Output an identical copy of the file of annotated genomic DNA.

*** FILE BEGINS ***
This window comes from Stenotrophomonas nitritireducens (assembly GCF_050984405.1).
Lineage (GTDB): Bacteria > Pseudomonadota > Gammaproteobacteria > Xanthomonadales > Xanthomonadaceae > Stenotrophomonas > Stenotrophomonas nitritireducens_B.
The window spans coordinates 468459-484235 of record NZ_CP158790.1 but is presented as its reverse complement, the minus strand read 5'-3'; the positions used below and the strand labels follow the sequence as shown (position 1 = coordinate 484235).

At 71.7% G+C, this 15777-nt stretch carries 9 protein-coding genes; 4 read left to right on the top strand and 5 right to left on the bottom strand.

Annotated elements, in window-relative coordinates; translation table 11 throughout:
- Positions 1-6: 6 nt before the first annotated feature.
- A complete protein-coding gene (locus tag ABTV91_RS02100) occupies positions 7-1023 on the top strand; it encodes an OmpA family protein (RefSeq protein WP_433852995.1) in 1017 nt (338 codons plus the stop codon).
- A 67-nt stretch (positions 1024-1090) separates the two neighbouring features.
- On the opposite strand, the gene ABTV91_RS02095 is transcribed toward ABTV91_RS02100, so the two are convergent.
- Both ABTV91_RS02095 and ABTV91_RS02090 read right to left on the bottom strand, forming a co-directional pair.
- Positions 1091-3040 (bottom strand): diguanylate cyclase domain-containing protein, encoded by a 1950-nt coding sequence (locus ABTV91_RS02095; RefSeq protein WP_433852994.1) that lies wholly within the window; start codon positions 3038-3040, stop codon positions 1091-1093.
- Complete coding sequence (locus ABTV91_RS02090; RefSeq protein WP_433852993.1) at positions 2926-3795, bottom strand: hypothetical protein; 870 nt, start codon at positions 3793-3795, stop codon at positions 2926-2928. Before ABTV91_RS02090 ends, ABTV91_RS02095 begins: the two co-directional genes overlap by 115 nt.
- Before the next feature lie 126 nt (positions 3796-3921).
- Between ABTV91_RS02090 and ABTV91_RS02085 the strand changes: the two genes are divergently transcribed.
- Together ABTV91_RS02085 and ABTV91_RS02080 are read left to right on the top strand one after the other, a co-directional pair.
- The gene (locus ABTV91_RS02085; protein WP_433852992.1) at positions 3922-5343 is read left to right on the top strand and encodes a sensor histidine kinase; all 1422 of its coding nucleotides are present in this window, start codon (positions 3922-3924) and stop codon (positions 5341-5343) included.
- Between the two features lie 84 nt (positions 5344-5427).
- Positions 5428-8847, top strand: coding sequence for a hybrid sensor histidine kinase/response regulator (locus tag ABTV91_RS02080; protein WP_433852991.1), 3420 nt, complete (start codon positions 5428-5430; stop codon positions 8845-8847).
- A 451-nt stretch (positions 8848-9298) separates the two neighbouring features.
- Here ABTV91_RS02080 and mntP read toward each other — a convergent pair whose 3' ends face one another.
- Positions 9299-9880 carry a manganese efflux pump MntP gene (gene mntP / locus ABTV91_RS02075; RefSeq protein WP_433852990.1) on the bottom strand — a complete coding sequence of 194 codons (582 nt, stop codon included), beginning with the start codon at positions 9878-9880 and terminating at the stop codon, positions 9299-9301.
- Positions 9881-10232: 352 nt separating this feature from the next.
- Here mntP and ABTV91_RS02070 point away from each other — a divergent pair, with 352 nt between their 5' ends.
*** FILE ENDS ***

This window comes from Stenotrophomonas nitritireducens (assembly GCF_050984405.1).
Lineage (GTDB): Bacteria > Pseudomonadota > Gammaproteobacteria > Xanthomonadales > Xanthomonadaceae > Stenotrophomonas > Stenotrophomonas nitritireducens_B.
The window spans coordinates 468459-484235 of record NZ_CP158790.1 but is presented as its reverse complement, the minus strand read 5'-3'; the positions used below and the strand labels follow the sequence as shown (position 1 = coordinate 484235).

At 71.7% G+C, this 15777-nt stretch carries 9 protein-coding genes; 4 read left to right on the top strand and 5 right to left on the bottom strand.

Annotated elements, in window-relative coordinates; translation table 11 throughout:
- Positions 1-6: 6 nt before the first annotated feature.
- A complete protein-coding gene (locus tag ABTV91_RS02100) occupies positions 7-1023 on the top strand; it encodes an OmpA family protein (RefSeq protein WP_433852995.1) in 1017 nt (338 codons plus the stop codon).
- A 67-nt stretch (positions 1024-1090) separates the two neighbouring features.
- On the opposite strand, the gene ABTV91_RS02095 is transcribed toward ABTV91_RS02100, so the two are convergent.
- Both ABTV91_RS02095 and ABTV91_RS02090 read right to left on the bottom strand, forming a co-directional pair.
- Positions 1091-3040 (bottom strand): diguanylate cyclase domain-containing protein, encoded by a 1950-nt coding sequence (locus ABTV91_RS02095; RefSeq protein WP_433852994.1) that lies wholly within the window; start codon positions 3038-3040, stop codon positions 1091-1093.
- Complete coding sequence (locus ABTV91_RS02090; RefSeq protein WP_433852993.1) at positions 2926-3795, bottom strand: hypothetical protein; 870 nt, start codon at positions 3793-3795, stop codon at positions 2926-2928. Before ABTV91_RS02090 ends, ABTV91_RS02095 begins: the two co-directional genes overlap by 115 nt.
- Before the next feature lie 126 nt (positions 3796-3921).
- Between ABTV91_RS02090 and ABTV91_RS02085 the strand changes: the two genes are divergently transcribed.
- Together ABTV91_RS02085 and ABTV91_RS02080 are read left to right on the top strand one after the other, a co-directional pair.
- The gene (locus ABTV91_RS02085; protein WP_433852992.1) at positions 3922-5343 is read left to right on the top strand and encodes a sensor histidine kinase; all 1422 of its coding nucleotides are present in this window, start codon (positions 3922-3924) and stop codon (positions 5341-5343) included.
- Between the two features lie 84 nt (positions 5344-5427).
- Positions 5428-8847, top strand: coding sequence for a hybrid sensor histidine kinase/response regulator (locus tag ABTV91_RS02080; protein WP_433852991.1), 3420 nt, complete (start codon positions 5428-5430; stop codon positions 8845-8847).
- A 451-nt stretch (positions 8848-9298) separates the two neighbouring features.
- Here ABTV91_RS02080 and mntP read toward each other — a convergent pair whose 3' ends face one another.
- Positions 9299-9880 carry a manganese efflux pump MntP gene (gene mntP / locus ABTV91_RS02075; RefSeq protein WP_433852990.1) on the bottom strand — a complete coding sequence of 194 codons (582 nt, stop codon included), beginning with the start codon at positions 9878-9880 and terminating at the stop codon, positions 9299-9301.
- Positions 9881-10232: 352 nt separating this feature from the next.
- Here mntP and ABTV91_RS02070 point away from each other — a divergent pair, with 352 nt between their 5' ends.